September 26, 2014

"Allowing Democratic senators, many of whom will likely have just been defeated at the polls, to confirm Holder’s successor would be an abuse of power that should not be countenanced...."

Said Ted Cruz.

46 comments:

Original Mike said...

In Harry Reid's Senate? You can bet the ranch.

But let's not get cocky and assume the Dems have lost the Senate. They have not.

Unknown said...

While wondering why Holder would step down now, I hadn't considered this.

Thorley Winston said...

Sounds like a question to ask every incumbent Senator running for reelection this Fall: will you commit to voting "no" on any nominees that are put up for confirmation during a lame duck session so that the newly elected Senate can make these decisions when Congress resumes in 2015?

Anonymous said...

Is Cruz suggesting that lame-duck sessions should be abolished altogether? If not, which things should possibly defeated senators be allowed to vote on, and how are those things different from Executive Branch appointees?

Scott M said...

Frankly, I don't know why we have a two month gap between election results and swearing in. Let Congress take a month off afterward and get the offices swapped out at that time. Why should someone just ousted by the electorate be allowed to vote for that electorate?

pm317 said...

Paul Zrimsek said...

----
Exactly!

Beldar said...

I understand Sen. Cruz' point. It's one that needs to be made to the public.

Being pedantic, though, I'd acknowledge that what Obama is doing, in the timing of this nomination, is the use of political power granted him by the Constitution and the election calendar. It's something Presidents have done since the very early days of the Republic.

It's only abusive because of this particular POTUS' political agenda, and then only from a political perspective that Sen. Cruz & I share.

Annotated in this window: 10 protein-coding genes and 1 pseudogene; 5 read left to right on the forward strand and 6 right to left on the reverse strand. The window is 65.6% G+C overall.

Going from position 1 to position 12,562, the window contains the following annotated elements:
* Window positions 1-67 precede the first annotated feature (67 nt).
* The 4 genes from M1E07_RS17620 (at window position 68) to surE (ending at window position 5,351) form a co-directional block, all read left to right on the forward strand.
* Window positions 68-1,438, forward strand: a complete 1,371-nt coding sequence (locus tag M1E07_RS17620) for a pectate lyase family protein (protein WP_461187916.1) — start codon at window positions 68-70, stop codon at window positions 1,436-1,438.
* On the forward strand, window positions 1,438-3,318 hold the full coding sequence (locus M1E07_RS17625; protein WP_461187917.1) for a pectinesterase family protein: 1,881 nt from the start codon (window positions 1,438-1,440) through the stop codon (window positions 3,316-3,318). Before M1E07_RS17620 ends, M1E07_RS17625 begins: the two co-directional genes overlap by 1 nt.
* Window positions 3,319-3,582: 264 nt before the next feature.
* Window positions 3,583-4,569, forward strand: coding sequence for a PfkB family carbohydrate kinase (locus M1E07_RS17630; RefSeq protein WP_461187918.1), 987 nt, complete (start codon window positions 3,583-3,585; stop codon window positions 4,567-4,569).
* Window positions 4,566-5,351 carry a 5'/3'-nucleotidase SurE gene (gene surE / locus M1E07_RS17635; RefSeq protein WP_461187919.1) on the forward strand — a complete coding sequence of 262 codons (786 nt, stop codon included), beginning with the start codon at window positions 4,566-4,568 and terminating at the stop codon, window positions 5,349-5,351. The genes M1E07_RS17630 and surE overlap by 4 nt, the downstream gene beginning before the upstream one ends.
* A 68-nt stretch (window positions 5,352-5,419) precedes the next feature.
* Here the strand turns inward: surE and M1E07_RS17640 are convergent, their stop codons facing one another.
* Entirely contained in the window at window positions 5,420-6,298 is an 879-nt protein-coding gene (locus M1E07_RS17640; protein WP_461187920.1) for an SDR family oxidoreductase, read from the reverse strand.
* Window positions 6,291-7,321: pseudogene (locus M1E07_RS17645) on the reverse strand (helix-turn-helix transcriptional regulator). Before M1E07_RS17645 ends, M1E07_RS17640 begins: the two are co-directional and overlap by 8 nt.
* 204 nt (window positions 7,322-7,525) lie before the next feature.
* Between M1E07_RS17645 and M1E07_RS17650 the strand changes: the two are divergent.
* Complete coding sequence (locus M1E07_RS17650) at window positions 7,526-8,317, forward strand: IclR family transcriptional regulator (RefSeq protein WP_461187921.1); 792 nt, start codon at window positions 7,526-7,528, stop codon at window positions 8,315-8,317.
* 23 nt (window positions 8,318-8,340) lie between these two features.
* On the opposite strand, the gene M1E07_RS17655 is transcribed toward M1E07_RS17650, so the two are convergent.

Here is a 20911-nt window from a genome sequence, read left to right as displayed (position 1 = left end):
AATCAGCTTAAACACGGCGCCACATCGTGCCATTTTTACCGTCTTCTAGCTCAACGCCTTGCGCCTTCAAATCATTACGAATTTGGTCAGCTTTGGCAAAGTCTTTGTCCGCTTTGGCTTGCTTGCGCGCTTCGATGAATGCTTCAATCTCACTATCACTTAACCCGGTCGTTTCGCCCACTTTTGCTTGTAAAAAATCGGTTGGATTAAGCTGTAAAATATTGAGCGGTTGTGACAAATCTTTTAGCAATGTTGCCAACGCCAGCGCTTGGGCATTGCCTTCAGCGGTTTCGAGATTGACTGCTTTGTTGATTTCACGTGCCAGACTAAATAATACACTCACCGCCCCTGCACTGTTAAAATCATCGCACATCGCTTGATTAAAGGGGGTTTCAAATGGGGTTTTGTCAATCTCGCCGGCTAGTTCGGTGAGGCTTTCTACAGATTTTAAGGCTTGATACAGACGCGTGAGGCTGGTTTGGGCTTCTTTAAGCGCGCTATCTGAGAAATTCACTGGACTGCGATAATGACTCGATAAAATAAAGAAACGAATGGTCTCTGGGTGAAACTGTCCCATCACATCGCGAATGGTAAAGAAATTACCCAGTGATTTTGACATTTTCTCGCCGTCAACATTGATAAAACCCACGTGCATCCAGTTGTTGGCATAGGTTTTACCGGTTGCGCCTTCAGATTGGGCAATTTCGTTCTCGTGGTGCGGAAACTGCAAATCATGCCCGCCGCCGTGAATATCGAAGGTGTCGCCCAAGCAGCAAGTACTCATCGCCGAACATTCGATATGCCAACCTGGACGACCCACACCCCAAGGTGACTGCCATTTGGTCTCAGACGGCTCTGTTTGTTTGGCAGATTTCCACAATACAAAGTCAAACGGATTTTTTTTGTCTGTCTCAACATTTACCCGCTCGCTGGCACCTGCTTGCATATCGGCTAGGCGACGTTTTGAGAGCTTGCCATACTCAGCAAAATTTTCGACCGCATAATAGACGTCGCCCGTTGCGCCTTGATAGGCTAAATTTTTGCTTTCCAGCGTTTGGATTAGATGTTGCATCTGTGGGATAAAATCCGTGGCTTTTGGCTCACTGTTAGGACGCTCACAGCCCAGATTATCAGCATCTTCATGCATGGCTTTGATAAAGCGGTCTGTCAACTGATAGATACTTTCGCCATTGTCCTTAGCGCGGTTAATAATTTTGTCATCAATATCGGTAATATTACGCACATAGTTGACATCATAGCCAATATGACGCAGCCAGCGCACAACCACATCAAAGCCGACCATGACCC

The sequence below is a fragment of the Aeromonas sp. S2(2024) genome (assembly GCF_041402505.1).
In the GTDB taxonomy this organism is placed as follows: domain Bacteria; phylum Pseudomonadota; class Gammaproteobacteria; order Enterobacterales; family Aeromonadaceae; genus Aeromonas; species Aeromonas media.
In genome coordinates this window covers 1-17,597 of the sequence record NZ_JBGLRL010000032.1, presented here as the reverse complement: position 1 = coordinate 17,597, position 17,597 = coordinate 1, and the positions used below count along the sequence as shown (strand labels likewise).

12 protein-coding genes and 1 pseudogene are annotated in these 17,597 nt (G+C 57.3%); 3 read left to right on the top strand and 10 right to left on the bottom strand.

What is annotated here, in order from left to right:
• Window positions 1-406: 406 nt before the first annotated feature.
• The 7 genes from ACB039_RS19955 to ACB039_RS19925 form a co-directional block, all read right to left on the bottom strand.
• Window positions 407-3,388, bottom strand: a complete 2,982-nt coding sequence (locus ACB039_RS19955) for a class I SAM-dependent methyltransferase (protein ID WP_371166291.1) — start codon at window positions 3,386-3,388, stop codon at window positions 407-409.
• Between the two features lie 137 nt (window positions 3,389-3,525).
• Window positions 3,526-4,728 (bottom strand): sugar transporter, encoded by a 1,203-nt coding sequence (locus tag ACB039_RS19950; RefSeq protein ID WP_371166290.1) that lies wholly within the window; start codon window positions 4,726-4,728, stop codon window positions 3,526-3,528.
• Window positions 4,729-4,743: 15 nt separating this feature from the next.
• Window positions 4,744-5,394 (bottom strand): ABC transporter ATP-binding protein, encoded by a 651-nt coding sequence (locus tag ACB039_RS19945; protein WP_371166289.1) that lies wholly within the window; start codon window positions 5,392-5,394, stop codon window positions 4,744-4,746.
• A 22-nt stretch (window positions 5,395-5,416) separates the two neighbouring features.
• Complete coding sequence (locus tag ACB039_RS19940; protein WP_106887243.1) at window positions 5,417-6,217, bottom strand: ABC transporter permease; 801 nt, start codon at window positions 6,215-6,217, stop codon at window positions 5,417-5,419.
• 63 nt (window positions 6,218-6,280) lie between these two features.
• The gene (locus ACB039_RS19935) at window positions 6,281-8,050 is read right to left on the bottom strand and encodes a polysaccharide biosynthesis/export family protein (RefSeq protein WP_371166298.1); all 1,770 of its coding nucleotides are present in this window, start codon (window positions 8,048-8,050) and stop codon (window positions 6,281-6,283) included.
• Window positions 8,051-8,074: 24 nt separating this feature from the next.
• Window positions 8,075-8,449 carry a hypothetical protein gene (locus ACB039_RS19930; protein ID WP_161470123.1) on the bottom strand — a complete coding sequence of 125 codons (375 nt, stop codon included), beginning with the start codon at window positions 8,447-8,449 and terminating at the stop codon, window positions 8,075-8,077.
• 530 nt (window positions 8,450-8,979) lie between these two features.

MadisonMan said...

pm317: Exactly.

Unless new Senators are sworn in immediately (why can't they be?), what can you really do about this time lag?

The Drill SGT said...

a reminder of the vote on the last Bush AG, a retired Federal Judge:

In the end, Mukasey was confirmed as the nation's 81st attorney general by a 53-40 vote. Six Democrats and one independent joined Republicans in sealing his confirmation.

Brennan said...

Dude, confirmation hearings are going to start right before the election. This is going to be part of the Democrats base triggers. They're going to try to scare the female out of women voters between now and election day.

Joe said...

This is just silly. The senate can do whatever it is allowed to do by law. If Cruz or whomever doesn't like that, change the damn rules and/or the constitution.

(I actually would agree on getting rid of the lame duck session, but also think we should get rid of the recess appointment power.)

pm317 said...

Cruz is yet to impress me.. He does not seem all that smart. And, I am tired of both sides and want an honest broker from somewhere, anywhere -- no more incompetent politicians.

The Drill SGT said...

FYI

some Black Muslim in Oklahoma just cut some woman's head off...

http://kfor.com/2014/09/25/reports-police-respond-to-possible-shooting-near-moore-grocery-store/

iowan2 said...

Cruz is smart, so why does he bring this up? It is constitutional. End of discussion. As a republican, I would most certainly take advantage of my parties control of a lame duck senate majority to get my appointees. My bet is President Cruz would do the same.